The reality is that an agreement with the Taliban that is good for the Afghan government is probably impossible right now. Negotiations to end the Taliban insurgency face a series of significant challenges, and an imperfect deal could harm Afghanistan's nascent unity government, encourage the formation of splinter groups of hardened fighters, boost existing terrorist groups like al Qaeda and ISIS and plunge the country into an era of renewed violence and instability.
That said, the United States should remain broadly supportive of these talks by promoting conditions that could make the possibility of success more likely down the road -- history has shown that successful negotiations most often occur when each party has some vulnerability to the other. Militarily, the Taliban is not the Afghan government's equal, but that does not mean the insurgents lack a strong negotiating position.
For a start, the international presence in Afghanistan is declining, freeing the Taliban to operate more openly in the rural corners of the country. Meanwhile, Afghan security forces are being killed at rates that are probably not sustainable and civilian casualties are at an all-time high. Most troublingly, the new national unity government has yet to clearly demonstrate its ability to govern.
All this means that until the new government shows that the diverse interests within it can coexist, and it articulates a cohesive strategy to counter the Taliban, the insurgents can make a strong case for postponing peace in the hopes of a better situation in the future.
A second key to negotiating a path toward peace in Afghanistan is devising a strategy to contain splinter groups. Often in the course of negotiations, those unsatisfied with the peace process flock to new organizations to continue the fight. These can include so-called "bitter enders," hardened fighters who want no part of peace.
The emergence of splinter groups is an expected part of any peace negotiation process, but it must be minimized for an agreement to take hold. In the case of Afghanistan, there is no shortage of groups willing to absorb fighters, from outlaw bandit groups to al Qaeda.
Recently, as Ghani has highlighted, there have even been stories of fighters declaring allegiance to terrorist group ISIS. It goes without saying that the spread of ISIS's particularly violent form of extremism within Afghanistan would make an already complex and precarious security situation all the more so.
Finally, negotiations must happen at a time when a peace agreement can reasonably be enforced -- it is one thing to craft a compromise and quite another to carry it out. Too often in peace negotiations, an agreement is viewed as a finish line, but any deal can easily be derailed by unpopular political accommodations, economic incentives and rebel fighters who refuse to drop their arms.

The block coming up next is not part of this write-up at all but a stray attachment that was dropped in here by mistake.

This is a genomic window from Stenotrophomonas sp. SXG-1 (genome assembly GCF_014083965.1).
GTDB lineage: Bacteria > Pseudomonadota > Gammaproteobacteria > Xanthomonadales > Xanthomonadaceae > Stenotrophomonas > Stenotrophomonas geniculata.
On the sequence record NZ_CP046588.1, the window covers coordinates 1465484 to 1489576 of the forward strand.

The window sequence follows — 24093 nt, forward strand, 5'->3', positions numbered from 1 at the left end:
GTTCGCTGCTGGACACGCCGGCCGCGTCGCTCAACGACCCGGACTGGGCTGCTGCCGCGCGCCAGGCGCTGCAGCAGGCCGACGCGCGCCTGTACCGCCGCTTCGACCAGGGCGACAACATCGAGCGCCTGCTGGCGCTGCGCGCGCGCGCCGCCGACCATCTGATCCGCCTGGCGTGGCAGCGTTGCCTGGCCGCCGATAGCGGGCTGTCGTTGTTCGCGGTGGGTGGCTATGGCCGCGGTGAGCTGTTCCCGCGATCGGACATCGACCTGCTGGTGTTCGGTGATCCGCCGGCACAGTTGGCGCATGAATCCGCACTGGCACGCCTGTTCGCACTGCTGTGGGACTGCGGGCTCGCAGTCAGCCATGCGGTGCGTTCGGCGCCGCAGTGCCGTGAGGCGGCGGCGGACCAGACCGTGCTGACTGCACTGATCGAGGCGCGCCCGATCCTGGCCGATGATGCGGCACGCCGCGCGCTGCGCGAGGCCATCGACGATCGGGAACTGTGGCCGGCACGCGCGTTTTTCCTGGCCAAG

To take hold, peace agreements require a legitimate and effective government capable of communicating new realities to the public and executing policies that are often untried and complex. At the moment, the Afghan government is struggling to carry out existing policies, while juggling the country's many divergent interests. While a peace agreement would certainly boost the legitimacy of a national unity government, a stillborn accord would only lead to disillusionment and doubt.
Ultimately, the chances that talks between the Afghan government and the Taliban will succeed are remote at best. Yet the United States should do everything it can to help create the underlying conditions to support productive negotiations -- if not now, at some point in the future.
What can the U.S. do? Two things:
First, the Obama administration could agree to the Afghan government's request to slow American troop withdrawals. This would allow the United States to assist the Afghan government to stabilize the country and contain any splintering anti-government factions.
Second, the U.S. could remain actively engaged in promoting the success of the Afghan national unity government. This means not merely maintaining existing development and economic efforts, but finding opportunities to assist the new government to boost its legitimacy.
For example, the United States could support emerging efforts to build a meaningful relationship between Afghanistan and its neighbor Pakistan, which would increase public confidence in the government's ability to protect its people. It also could lend a hand advising political leaders, including the many first-time cabinet officials, on governance and public service.
Sowing the seeds of future success in bringing peace to Afghanistan requires no new U.S. boots on the ground or extravagant financial commitments. Rather, it takes a willingness to continue to engage with Afghanistan's dynamic set of political challenges in small, but meaningful ways.